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Using compound-specific and bulk stable isotope analysis for trophic positioning of bivalves in contaminated Baltic sediments: a field evaluation
Stockholm University, Faculty of Science, Department of Environmental Science and Analytical Chemistry.
Stockholm University, Faculty of Science, Department of Environmental Science and Analytical Chemistry.
Stockholm University, Faculty of Science, Department of Environmental Science and Analytical Chemistry.
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(English)Manuscript (preprint) (Other academic)
National Category
Earth and Related Environmental Sciences
Research subject
Applied Environmental Science
Identifiers
URN: urn:nbn:se:su:diva-134931OAI: oai:DiVA.org:su-134931DiVA: diva2:1039931
Available from: 2016-10-25 Created: 2016-10-25 Last updated: 2016-11-02Bibliographically approved
In thesis
1. Towards understanding stable isotope signatures in stressed systems
Open this publication in new window or tab >>Towards understanding stable isotope signatures in stressed systems
2016 (English)Doctoral thesis, comprehensive summary (Other academic)
Abstract [en]

Stable isotope analysis (SIA) is a valuable tool in ecotoxicology because δ13C and δ15N may provide insights into the trophic transfer of contaminants in a food web. The relationship between a species’ trophic position (TP, determined from δ15N) and internal concentration of biomagnifying contaminants can be established and used for regulatory purposes. However, the exposure of organisms to xenobiotics incurs physiological costs, and the stable isotope signature of a consumer reflects not only diet but also a physiological state. The latter raises questions regarding the interpretation of stable isotope signatures in contaminated areas. Therefore, the aim of this Thesis was to evaluate the behaviour of consumers’ stable isotope signatures in stressed systems, with a primary focus on the effects of environmental contaminants.

In paper I, the physiological costs of chemical exposure were found to alter incorporation rates of dietary nitrogen and carbon in a consumer by influencing both growth and metabolic turnover, with resulting changes in isotope signatures relative to a control system. In paper II, the diet-consumer discrimination factors for 15N and 13C were confirmed to increase under chemical exposure mediated via increased metabolic costs. However, the physiological response was low and translated into only minor shifts in the δ13C and δ15N. The predictability of exposure effects on the stable isotope signature was demonstrated in paper III, in which animals exposed to a chemical with a known mode of action presented expected effects on elemental composition, body size, biomarkers of oxidative stress and the stable isotope signatures. Moreover, consumers’ oxidative balance was found to be related to their δ15N values, thus providing evidence of the kinetic isotope effect on the oxidative status. However, despite the alterations in stable isotope signatures observed in laboratory settings (papers I-III), the effect of xenobiotics on the TP estimates was nil or minor in the field-collected animals. Moreover, the TP values were not significantly different between the animals in the contaminated and the reference habitats because of the high overall uncertainties in the TP estimates (paper IV). Also, the TP estimates based on δ15N in bulk material were more similar between the contaminated and the reference systems than TP estimates based on δ15N values in amino acids. Therefore, the latter method appears more sensitive towards xenobiotics (and, possibly, other environmental stressors) and thus less suitable for TP assessment in contaminated areas.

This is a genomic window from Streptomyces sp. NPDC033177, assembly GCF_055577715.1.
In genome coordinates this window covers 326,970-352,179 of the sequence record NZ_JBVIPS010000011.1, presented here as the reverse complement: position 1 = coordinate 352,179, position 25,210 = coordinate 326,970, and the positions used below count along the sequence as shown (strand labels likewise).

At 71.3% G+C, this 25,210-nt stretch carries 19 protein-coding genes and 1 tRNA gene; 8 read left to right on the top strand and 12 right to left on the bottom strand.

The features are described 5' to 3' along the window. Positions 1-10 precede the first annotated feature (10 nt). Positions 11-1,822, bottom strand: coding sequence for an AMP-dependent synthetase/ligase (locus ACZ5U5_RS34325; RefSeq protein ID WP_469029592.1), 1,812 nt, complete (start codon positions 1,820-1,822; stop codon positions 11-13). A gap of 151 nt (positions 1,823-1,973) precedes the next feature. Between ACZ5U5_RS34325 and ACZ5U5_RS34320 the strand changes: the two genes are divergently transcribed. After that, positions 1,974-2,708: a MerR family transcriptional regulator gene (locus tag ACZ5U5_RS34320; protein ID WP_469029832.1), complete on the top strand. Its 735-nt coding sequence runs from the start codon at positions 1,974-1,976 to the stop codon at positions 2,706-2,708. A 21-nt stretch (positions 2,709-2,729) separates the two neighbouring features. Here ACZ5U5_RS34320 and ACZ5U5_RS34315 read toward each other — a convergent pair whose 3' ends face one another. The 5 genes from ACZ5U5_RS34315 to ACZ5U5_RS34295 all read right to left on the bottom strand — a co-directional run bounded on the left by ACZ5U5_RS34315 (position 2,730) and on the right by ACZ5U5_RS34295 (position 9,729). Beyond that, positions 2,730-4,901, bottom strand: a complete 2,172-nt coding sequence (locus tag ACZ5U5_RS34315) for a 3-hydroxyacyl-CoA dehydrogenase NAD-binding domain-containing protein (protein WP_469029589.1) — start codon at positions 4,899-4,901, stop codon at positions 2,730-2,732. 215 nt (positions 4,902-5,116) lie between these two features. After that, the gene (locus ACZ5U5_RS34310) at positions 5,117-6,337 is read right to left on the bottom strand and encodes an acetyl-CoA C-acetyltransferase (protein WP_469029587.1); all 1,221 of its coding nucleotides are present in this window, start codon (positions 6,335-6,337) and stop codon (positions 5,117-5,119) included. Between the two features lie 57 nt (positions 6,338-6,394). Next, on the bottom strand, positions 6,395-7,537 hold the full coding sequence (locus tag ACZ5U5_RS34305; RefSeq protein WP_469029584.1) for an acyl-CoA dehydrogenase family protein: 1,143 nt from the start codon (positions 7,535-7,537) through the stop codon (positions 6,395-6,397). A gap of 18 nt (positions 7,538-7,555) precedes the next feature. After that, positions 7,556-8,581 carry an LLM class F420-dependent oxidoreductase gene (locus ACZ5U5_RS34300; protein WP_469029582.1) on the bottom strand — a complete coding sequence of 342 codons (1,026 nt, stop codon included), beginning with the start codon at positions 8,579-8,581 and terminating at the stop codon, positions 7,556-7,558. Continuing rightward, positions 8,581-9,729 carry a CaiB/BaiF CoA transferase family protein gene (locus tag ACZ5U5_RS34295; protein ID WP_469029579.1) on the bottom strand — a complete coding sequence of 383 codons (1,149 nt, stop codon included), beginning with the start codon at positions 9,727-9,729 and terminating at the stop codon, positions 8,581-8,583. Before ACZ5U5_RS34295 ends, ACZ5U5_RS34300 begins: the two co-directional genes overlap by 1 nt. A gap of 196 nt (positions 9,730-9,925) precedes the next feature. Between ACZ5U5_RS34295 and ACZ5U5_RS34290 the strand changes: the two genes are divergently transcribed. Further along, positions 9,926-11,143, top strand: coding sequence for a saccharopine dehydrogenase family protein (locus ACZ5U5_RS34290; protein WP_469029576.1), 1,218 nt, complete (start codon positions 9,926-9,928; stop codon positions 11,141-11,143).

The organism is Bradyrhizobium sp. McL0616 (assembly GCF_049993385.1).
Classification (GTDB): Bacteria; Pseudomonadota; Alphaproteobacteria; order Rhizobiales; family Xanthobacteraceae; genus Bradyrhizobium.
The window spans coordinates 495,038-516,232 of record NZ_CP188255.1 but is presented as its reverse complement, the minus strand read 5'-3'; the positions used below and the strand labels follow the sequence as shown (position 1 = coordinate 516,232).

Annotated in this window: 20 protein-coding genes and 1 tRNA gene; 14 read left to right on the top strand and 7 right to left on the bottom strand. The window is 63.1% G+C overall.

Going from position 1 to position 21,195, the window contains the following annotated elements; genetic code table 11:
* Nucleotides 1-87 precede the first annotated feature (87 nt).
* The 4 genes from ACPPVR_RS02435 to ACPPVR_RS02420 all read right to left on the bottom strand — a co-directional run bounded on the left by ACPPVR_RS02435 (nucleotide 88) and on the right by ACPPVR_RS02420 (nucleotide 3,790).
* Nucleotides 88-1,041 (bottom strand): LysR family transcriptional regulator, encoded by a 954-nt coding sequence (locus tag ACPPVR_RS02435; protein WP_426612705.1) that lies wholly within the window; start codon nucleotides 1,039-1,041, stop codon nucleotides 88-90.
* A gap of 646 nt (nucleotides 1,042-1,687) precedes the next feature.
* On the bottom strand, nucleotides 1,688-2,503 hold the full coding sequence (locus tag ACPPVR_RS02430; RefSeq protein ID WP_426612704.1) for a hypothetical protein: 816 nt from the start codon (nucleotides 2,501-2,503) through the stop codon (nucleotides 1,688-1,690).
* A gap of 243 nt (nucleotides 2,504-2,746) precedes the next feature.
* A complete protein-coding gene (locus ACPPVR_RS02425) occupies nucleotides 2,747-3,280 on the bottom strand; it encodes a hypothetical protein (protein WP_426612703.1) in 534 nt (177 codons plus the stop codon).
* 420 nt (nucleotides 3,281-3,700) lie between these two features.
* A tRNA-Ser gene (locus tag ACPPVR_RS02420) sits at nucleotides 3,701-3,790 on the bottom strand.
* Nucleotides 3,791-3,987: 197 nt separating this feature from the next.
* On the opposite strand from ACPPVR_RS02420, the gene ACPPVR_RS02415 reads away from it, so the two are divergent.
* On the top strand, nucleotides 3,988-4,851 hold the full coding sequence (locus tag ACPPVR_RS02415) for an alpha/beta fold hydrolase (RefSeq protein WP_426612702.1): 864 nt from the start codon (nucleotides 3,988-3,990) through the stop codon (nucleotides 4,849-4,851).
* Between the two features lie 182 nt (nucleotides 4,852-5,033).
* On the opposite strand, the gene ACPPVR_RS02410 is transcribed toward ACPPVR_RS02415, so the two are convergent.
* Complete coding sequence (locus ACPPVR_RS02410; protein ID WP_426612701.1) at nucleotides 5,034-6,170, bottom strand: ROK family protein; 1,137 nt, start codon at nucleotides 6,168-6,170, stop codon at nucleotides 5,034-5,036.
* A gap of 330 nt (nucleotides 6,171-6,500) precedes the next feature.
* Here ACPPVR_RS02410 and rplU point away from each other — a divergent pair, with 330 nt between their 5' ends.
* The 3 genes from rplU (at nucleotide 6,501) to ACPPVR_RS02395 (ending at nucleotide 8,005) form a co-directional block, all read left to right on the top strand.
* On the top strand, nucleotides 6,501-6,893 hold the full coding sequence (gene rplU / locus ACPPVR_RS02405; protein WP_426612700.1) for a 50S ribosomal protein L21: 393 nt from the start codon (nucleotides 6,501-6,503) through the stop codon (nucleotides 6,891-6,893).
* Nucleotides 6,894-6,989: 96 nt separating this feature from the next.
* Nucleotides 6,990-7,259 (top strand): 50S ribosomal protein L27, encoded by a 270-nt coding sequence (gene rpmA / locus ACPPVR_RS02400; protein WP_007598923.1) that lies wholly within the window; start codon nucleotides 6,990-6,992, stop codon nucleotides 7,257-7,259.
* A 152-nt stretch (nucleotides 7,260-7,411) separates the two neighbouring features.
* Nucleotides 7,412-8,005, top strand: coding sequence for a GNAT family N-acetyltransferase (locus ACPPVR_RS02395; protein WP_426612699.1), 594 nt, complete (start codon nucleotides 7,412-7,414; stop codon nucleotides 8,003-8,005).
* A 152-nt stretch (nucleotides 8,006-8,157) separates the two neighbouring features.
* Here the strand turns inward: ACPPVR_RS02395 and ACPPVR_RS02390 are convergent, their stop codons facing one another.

This Thesis improved the overall understanding of the applicability of SIA in stressed systems by establishing relationships between various exposure regimes, physiological responses and the stable isotope signatures in consumers. In model species at low trophic levels, the exposure to xenobiotics was found to significantly affect δ13C and δ15N values, which can be expected whenever physiological responses are detected. However, because of the overall high uncertainty in TP estimates, no significant differences between contaminated and control systems were detected, although the estimated TP were consistently higher in the contaminated systems. Future research should focus on higher trophic levels, in which effects of a greater magnitude can be expected. Moreover, the effects in entire food webs should be addressed rather than single prey–consumer relationships as well as other environmental variables that may contribute to the stable isotope variability in and among systems under various environmental pressures.

Place, publisher, year, edition, pages
Stockholm: Department of Environmental Science and Analytical Chemistry, Stockholm University, 2016. 38 p.
Keyword
Stable isotope analysis, trophic position, chemical exposure, oxidative stress, Daphnia magna, Gammarus spp., Limecola balthica
National Category
Environmental Sciences
Research subject
Applied Environmental Science
Identifiers
urn:nbn:se:su:diva-134967 (URN)978-91-7649-523-0 (ISBN)978-91-7649-524-7 (ISBN)
Public defence
2016-12-15, Nordenskiöldsalen, Geovetenskapens hus, Svante Arrhenius väg 12, Stockholm, 09:30 (English)
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Supervisors
Note

At the time of the doctoral defense, the following papers were unpublished and had a status as follows: Paper 3: Manuscript. Paper 4: Manuscript.

Available from: 2016-11-22 Created: 2016-10-27 Last updated: 2016-11-14Bibliographically approved

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Ek, CarolineHolmstrand, HenryMustajärvi, LukasSobek, AnnaGorokhova, ElenaKarlson, Agnes M. L.
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